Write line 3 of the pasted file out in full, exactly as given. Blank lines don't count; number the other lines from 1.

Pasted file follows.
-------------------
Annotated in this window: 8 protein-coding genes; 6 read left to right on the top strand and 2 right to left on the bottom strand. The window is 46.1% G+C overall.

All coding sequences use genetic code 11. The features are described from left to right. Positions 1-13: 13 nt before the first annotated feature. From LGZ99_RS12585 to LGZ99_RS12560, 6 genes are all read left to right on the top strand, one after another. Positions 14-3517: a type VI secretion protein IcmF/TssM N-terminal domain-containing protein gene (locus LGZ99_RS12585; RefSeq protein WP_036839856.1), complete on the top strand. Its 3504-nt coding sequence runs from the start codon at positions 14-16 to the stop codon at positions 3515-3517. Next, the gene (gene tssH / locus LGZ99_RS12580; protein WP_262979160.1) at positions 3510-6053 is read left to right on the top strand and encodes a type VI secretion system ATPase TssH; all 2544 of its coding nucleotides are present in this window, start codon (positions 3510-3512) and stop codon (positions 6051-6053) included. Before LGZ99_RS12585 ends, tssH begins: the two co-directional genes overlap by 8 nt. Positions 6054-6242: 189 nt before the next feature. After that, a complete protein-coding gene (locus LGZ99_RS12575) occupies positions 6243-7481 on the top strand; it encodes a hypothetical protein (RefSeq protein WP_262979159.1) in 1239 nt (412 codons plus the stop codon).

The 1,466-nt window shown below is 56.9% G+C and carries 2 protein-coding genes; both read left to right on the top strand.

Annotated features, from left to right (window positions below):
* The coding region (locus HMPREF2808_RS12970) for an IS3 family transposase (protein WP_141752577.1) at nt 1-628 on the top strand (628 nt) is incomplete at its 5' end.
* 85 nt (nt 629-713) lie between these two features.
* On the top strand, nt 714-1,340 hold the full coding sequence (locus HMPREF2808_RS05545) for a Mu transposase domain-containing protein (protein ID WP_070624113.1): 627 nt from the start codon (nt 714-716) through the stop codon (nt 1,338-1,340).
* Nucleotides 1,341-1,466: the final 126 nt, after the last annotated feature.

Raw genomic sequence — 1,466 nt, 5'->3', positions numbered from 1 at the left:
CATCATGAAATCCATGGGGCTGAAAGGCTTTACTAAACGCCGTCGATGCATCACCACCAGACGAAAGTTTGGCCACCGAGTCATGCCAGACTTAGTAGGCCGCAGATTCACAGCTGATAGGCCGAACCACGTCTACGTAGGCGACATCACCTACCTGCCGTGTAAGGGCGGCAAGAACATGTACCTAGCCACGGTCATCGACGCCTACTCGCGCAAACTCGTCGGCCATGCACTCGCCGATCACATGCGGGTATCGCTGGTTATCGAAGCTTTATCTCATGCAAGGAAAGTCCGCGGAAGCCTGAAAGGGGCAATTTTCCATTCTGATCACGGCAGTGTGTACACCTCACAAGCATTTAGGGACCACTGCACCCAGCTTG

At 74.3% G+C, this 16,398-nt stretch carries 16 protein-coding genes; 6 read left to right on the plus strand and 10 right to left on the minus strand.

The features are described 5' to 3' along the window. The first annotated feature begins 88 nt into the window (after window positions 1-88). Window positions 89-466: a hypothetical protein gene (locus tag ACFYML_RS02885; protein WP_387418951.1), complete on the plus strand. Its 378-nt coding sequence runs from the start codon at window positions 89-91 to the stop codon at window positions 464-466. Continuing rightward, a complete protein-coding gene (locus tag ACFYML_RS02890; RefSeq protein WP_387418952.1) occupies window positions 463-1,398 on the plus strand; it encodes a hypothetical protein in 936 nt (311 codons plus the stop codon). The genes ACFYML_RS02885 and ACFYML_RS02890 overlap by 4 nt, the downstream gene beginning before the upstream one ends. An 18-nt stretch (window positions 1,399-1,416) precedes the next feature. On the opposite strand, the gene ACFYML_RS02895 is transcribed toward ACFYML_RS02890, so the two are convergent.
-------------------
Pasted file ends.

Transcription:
The 1,466-nt window shown below is 56.9% G+C and carries 2 protein-coding genes; both read left to right on the top strand.